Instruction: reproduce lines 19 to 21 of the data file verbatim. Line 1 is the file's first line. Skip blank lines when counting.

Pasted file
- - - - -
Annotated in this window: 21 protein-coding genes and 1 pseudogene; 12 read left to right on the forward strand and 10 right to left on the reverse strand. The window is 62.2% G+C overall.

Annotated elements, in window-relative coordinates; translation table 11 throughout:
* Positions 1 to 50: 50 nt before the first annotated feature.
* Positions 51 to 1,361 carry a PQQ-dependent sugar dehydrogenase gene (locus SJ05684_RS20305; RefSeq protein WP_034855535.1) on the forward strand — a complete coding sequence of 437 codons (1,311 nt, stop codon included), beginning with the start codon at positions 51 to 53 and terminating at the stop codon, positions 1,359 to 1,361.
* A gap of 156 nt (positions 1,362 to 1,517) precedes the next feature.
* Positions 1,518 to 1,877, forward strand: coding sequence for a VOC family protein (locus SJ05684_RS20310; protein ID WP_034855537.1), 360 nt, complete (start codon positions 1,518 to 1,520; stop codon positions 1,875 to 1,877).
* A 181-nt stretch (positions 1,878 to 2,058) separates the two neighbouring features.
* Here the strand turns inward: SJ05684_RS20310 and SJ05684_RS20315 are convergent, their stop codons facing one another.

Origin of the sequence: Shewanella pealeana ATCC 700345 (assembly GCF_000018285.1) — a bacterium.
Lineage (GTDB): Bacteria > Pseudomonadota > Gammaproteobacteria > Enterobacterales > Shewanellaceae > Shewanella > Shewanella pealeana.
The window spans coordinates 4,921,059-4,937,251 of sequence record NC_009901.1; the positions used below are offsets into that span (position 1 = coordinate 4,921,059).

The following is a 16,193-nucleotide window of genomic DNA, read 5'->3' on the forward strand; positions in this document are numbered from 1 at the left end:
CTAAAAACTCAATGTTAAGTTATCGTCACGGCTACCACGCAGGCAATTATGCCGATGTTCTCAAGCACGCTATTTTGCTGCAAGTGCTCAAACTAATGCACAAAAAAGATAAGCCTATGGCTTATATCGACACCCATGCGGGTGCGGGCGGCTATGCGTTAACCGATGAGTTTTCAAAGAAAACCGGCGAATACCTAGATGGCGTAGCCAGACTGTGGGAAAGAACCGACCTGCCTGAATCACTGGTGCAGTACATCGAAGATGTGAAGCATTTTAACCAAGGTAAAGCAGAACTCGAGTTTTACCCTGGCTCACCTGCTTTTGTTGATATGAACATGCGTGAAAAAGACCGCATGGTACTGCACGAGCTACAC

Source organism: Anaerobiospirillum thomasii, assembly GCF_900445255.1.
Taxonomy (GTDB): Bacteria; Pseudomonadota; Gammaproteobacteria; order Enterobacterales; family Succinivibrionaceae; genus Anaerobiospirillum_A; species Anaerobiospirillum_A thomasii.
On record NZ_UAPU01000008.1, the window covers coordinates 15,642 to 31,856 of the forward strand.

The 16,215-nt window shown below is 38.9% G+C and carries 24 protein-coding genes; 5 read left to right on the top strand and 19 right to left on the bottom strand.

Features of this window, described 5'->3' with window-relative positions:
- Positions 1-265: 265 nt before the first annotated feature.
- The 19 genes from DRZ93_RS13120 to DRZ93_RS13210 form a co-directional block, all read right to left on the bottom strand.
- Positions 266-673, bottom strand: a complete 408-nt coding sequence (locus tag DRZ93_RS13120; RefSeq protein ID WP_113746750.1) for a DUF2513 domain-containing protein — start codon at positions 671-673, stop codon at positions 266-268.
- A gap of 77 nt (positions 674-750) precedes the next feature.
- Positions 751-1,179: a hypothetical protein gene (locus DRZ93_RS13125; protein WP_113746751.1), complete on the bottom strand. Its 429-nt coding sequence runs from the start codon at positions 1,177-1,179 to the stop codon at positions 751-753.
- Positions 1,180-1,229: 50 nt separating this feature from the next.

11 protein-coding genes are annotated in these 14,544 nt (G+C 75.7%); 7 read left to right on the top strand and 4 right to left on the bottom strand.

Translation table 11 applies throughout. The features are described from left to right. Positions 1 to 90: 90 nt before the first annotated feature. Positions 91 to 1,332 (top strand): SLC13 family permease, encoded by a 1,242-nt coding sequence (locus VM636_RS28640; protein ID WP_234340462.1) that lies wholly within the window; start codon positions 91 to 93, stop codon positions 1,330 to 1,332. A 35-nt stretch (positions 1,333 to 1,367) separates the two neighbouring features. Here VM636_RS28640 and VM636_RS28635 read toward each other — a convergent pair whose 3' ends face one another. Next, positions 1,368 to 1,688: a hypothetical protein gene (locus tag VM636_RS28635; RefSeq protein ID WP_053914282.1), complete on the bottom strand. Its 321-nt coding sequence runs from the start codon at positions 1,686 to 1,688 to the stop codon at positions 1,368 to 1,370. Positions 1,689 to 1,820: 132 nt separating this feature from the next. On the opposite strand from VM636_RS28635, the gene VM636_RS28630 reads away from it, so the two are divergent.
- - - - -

- Positions 1-265: 265 nt before the first annotated feature.
- The 19 genes from DRZ93_RS13120 to DRZ93_RS13210 form a co-directional block, all read right to left on the bottom strand.
- Positions 266-673, bottom strand: a complete 408-nt coding sequence (locus tag DRZ93_RS13120; RefSeq protein ID WP_113746750.1) for a DUF2513 domain-containing protein — start codon at positions 671-673, stop codon at positions 266-268.